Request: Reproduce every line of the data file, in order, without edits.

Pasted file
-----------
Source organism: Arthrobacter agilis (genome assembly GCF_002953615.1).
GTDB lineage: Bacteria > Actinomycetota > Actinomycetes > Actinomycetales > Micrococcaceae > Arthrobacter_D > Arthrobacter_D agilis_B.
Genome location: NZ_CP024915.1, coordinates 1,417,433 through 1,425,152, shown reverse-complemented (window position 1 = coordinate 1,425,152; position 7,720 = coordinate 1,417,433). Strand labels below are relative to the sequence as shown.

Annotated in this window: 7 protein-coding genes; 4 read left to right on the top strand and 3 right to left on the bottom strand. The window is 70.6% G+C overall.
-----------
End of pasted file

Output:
Source organism: Arthrobacter agilis (genome assembly GCF_002953615.1).
GTDB lineage: Bacteria > Actinomycetota > Actinomycetes > Actinomycetales > Micrococcaceae > Arthrobacter_D > Arthrobacter_D agilis_B.
Genome location: NZ_CP024915.1, coordinates 1,417,433 through 1,425,152, shown reverse-complemented (window position 1 = coordinate 1,425,152; position 7,720 = coordinate 1,417,433). Strand labels below are relative to the sequence as shown.

Annotated in this window: 7 protein-coding genes; 4 read left to right on the top strand and 3 right to left on the bottom strand. The window is 70.6% G+C overall.